If Supreme Leader Ayatollah Ali Khamenei truly favored Raisi, as most believed, then a second round would have been the best way — short of rigging — to influence the election in his favor. After all, it would have been a rather simple matter for Ayatollah Khamenei to ask his onetime commander of the Islamic Revolutionary Guard Corps, Qalibaf, to stay in the race. It was also a simple matter for Khamenei to ask him to step aside, if the preferred outcome was a second term for Rouhani — and if the nezam, or system, wanted to engineer that result, there was no better way to do so.
The idea that Raisi was Khamenei’s pick as his successor, promoted in both Persian- and English-language media for months, and his candidacy as a step toward that goal was also probably another misreading of the supreme leader. It’s true that the presidency might pave the way for a little-known cleric to assume Iran’s highest post, but it’s equally true that an ignominious defeat in a presidential election — an outcome more likely than not for Raisi — has the potential of permanently spoiling such chances. One might wonder whether it was precisely for that reason that the supreme leader allowed the cleric’s name to be put forward. Iranian leaders have been known, after all, to out-Machiavelli the term’s namesake.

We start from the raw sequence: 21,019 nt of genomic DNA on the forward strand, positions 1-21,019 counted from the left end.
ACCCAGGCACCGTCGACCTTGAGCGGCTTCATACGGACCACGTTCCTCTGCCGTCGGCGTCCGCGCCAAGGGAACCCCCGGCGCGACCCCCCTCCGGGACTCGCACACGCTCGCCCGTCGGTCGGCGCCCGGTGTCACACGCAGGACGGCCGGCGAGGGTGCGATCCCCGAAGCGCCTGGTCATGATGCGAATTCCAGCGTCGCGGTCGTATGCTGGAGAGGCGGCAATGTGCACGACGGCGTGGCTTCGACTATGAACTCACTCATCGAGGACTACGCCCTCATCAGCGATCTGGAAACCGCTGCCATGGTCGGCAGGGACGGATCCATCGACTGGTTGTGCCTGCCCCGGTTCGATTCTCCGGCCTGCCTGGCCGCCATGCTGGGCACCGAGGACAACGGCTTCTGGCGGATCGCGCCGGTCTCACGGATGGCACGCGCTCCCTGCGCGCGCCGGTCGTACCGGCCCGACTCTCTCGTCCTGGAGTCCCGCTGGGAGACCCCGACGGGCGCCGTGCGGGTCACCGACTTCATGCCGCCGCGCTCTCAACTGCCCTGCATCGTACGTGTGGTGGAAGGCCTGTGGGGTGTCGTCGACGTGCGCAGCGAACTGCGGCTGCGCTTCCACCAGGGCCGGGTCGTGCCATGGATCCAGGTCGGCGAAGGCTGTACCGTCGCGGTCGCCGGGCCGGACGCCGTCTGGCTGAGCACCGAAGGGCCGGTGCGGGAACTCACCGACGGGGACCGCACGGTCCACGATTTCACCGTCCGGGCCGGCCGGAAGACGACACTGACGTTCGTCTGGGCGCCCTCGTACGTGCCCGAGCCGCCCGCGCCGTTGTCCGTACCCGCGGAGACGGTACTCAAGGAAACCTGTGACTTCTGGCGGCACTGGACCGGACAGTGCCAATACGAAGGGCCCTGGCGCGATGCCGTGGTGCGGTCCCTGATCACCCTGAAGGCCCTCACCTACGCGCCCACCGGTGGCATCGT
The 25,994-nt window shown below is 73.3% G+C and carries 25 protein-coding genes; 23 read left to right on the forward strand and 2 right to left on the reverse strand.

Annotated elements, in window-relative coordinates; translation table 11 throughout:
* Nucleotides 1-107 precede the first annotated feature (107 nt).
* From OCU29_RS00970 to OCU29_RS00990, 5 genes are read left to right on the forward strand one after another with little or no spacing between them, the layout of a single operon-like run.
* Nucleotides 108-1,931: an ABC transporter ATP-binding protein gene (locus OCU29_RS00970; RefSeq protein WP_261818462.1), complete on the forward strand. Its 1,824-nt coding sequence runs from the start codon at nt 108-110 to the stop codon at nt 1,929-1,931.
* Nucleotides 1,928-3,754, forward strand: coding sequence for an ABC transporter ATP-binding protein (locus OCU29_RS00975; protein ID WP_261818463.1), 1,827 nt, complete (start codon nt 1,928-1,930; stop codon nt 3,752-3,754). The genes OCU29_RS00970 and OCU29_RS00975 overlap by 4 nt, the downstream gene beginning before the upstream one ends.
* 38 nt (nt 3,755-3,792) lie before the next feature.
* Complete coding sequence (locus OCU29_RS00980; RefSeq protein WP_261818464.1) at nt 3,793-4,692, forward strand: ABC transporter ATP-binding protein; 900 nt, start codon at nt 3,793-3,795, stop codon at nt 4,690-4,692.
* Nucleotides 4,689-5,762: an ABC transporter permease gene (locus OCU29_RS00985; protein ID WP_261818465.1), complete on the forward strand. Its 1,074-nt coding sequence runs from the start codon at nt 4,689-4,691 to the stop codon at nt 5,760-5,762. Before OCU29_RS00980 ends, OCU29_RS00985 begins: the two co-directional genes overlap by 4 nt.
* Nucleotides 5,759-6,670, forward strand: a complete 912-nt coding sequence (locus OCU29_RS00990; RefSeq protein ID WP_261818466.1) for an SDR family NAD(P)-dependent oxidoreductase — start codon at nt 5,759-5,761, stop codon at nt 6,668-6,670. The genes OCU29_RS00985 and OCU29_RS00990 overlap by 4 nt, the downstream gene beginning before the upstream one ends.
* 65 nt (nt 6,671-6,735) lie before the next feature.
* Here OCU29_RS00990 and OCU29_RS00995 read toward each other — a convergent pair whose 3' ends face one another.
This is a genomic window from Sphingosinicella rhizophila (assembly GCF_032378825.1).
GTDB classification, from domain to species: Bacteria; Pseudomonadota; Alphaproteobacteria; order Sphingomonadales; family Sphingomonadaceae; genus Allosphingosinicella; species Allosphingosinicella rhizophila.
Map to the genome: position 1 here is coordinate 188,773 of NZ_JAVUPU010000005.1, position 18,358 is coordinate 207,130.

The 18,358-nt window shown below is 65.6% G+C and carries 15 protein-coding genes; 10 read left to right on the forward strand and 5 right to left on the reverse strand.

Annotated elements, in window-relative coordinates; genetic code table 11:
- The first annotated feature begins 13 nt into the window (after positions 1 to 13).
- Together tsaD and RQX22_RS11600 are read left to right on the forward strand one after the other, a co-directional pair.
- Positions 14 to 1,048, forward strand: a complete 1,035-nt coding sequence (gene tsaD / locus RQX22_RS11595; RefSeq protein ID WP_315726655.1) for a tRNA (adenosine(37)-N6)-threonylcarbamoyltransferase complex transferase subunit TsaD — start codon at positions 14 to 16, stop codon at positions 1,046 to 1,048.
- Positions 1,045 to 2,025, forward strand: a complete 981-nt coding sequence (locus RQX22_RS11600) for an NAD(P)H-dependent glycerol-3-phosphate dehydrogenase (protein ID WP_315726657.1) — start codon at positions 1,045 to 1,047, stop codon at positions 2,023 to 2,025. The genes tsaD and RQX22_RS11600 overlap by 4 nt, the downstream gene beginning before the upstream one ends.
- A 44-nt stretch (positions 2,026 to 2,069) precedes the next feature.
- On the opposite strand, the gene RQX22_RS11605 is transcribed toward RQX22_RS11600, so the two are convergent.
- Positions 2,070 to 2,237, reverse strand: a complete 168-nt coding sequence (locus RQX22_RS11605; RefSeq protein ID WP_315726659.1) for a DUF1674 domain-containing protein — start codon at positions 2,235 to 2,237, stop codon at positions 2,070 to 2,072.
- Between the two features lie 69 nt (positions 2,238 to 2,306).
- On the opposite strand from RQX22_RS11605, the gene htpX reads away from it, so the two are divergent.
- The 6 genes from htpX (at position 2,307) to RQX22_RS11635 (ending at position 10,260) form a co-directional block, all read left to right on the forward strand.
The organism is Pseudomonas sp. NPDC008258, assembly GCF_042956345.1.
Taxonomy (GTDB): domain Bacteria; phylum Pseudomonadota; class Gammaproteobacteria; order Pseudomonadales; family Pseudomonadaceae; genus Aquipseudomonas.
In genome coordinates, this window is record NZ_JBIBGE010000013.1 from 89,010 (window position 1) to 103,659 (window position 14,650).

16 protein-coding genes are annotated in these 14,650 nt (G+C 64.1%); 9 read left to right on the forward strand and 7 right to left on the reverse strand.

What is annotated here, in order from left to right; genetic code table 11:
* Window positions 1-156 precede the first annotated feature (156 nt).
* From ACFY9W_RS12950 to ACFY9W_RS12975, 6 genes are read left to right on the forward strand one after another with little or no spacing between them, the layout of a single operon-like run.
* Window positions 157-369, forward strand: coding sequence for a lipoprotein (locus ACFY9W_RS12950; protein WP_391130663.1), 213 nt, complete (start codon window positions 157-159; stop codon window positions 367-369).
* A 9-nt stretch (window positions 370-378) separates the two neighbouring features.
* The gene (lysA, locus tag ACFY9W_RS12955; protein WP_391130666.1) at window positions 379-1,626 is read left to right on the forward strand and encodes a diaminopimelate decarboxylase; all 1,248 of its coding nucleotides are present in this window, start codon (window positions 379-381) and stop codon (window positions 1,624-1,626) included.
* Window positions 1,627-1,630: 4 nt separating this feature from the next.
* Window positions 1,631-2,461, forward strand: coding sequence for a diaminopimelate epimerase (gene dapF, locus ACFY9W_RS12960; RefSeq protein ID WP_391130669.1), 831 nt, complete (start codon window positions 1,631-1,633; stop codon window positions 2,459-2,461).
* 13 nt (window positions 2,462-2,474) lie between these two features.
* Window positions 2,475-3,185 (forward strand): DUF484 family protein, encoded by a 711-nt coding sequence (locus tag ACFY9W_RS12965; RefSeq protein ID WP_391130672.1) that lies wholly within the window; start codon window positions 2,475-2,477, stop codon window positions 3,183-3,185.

Neither the supreme leader of the Islamic Republic nor many of his close aides are stupid. Since his ascension to the position, Ayatollah Khamenei has allegedly favored one candidate or another in most presidential elections, and, with the exception of 2005, his preferred candidates have lost the legitimate popular vote.